You once confessed to neglecting your mother. What did you mean by that? And have you felt guilty about it? 

Yes. I couldn’t wait to get away, you see. I joined up partly because of that, partly because of D-Day plus 2, when a lot of the chaps who were billeted on us got killed, and I had a rage and joined up. But it was mainly to get away from my mother; the house couldn’t contain the two of us. I was beginning to go out and have dates, and the atmosphere was diabolical.

Was she jealous of you when you went out with boys? 

Yes, I think it had to be that. She was suppressing so much in herself. But we did adore her; it was like living with a goddess. And she was generous. The first fifty pounds she ever got, which was from singing at the night-club plus tips, she bought an upright Bechstein piano for my brother to play.

Did you mean it when you said in an interview I read: ‘I was the plain daughter of a beautiful woman…my father’s family were short and fat – I took after them, for which she never forgave me.’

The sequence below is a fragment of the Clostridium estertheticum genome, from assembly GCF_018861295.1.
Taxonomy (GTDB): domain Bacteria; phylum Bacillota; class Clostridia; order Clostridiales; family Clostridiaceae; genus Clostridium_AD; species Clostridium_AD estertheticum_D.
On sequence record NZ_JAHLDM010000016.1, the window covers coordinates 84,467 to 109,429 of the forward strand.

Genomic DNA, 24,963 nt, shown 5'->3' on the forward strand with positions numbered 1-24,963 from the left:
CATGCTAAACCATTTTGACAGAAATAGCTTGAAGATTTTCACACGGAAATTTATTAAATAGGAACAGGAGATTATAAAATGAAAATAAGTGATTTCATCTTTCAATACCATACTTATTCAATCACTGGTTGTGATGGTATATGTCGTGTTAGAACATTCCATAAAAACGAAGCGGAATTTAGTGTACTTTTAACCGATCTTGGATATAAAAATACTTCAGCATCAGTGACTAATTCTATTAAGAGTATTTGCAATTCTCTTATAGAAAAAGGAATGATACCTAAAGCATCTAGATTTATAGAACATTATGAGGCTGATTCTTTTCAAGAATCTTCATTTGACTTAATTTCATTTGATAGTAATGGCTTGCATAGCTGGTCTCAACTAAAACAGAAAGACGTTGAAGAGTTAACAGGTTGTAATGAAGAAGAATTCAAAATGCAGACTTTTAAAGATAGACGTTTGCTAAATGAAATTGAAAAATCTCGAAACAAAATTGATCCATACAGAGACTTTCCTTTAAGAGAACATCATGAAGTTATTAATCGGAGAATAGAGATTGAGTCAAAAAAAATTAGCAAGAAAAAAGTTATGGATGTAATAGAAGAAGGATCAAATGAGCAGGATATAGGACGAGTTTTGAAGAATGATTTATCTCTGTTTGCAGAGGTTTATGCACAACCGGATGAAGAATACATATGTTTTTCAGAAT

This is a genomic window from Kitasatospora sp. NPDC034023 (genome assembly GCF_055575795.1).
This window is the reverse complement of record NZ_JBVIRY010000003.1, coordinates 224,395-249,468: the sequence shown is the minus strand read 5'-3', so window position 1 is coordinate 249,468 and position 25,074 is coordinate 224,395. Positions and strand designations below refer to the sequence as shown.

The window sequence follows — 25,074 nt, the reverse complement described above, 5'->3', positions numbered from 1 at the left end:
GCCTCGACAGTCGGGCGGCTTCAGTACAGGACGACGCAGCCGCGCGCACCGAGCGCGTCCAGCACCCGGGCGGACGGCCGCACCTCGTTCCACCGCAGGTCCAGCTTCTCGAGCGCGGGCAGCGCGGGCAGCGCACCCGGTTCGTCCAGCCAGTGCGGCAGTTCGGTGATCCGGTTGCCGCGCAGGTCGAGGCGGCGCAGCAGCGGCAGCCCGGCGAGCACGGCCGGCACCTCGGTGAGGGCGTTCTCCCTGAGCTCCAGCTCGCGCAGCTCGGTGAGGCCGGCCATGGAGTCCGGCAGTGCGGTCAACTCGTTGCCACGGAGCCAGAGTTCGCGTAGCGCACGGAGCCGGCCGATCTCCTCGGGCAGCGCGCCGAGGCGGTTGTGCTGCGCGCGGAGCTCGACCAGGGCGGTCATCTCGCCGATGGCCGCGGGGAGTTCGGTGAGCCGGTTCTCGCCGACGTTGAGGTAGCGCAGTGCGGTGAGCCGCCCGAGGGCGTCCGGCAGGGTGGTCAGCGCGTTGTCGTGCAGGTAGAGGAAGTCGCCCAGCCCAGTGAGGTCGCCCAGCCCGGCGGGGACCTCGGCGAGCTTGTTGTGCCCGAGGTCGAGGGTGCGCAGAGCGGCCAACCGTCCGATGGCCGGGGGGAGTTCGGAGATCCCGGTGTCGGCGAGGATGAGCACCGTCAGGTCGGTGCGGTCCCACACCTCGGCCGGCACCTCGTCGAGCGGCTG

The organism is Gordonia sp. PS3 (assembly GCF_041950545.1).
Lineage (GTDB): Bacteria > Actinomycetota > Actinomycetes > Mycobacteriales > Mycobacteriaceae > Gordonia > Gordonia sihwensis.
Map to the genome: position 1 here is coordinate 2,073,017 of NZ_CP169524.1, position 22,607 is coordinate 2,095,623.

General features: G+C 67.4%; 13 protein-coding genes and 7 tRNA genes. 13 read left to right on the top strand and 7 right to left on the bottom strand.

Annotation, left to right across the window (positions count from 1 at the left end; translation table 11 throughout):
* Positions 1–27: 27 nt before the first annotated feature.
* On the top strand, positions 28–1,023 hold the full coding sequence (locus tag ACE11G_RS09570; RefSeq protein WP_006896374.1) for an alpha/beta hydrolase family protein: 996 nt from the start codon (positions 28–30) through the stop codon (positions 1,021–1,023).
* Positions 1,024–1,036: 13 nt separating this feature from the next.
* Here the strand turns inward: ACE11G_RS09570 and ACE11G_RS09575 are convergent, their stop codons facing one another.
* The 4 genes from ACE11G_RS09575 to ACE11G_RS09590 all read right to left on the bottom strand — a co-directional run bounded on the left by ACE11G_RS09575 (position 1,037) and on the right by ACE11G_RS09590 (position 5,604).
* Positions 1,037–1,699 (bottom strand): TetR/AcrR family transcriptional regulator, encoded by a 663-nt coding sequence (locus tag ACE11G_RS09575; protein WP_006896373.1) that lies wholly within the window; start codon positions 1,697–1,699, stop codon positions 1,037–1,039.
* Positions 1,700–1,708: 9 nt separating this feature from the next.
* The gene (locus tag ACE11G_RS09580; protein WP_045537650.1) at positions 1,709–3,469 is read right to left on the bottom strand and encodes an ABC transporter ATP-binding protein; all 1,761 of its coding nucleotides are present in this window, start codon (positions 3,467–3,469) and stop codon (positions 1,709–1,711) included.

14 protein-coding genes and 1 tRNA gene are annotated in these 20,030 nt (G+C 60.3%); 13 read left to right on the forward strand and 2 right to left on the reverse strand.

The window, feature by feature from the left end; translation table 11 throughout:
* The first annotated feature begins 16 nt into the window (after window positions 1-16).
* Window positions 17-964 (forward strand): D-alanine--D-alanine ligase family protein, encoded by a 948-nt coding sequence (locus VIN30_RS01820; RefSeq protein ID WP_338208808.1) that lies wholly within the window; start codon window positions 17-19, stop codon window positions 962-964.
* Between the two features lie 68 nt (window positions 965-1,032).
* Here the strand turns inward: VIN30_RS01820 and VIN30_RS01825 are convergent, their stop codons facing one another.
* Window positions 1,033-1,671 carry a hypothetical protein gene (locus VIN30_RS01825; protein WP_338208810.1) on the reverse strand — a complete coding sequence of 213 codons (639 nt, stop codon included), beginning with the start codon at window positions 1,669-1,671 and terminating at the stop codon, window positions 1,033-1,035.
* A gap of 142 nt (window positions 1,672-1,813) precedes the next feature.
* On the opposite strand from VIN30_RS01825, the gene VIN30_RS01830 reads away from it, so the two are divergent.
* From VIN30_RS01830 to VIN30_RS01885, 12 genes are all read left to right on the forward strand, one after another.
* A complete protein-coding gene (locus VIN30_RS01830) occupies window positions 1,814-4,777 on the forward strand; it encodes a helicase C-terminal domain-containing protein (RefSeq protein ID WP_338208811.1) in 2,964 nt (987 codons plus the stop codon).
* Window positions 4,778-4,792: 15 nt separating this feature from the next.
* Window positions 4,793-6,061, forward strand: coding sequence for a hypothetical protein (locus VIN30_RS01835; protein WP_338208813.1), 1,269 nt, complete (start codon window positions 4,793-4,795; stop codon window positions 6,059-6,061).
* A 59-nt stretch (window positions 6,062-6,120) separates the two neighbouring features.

It’s quite true. I remember walking across the recreation ground with her one day – I must have been nine or ten – and she said, ‘Walk in front of me or behind me. I don’t want to be seen walking with you, you fat thing.’ I also had cross eyes and glasses, which didn’t help. [laughter] It was pretty hopeless.

But despite all you say, you seem to have been successful with boys… 

Darling, you couldn’t not be. I was fifteen when the war came. There were more men on the street than sand in the gutter. We used to get engaged all the time and wear the rings around our necks – I had five or six – and if one got killed we threw that ring away.

You were born into extreme poverty and now, through your own talents and hard work, you are successful and relatively affluent. Is childhood hardship character-building, would you say? 

I don’t think you can generalize. Some people go under, others thrive. As a parent you try to protect your children, but even in a happy affluent, contented family you can’t offer complete protection. I’m inclined to think that success is far more dangerous, more corrupting, than hardship. One of the reasons I have never gone in for publicity, which I could easily have done, particularly when I was younger, is because I thought it would be bad for my children. I’ve seen the children of people who are famous, and they don’t do well.

Would you have been a very different person if you had been born into the sort of family whose houses you and your mother used to clean?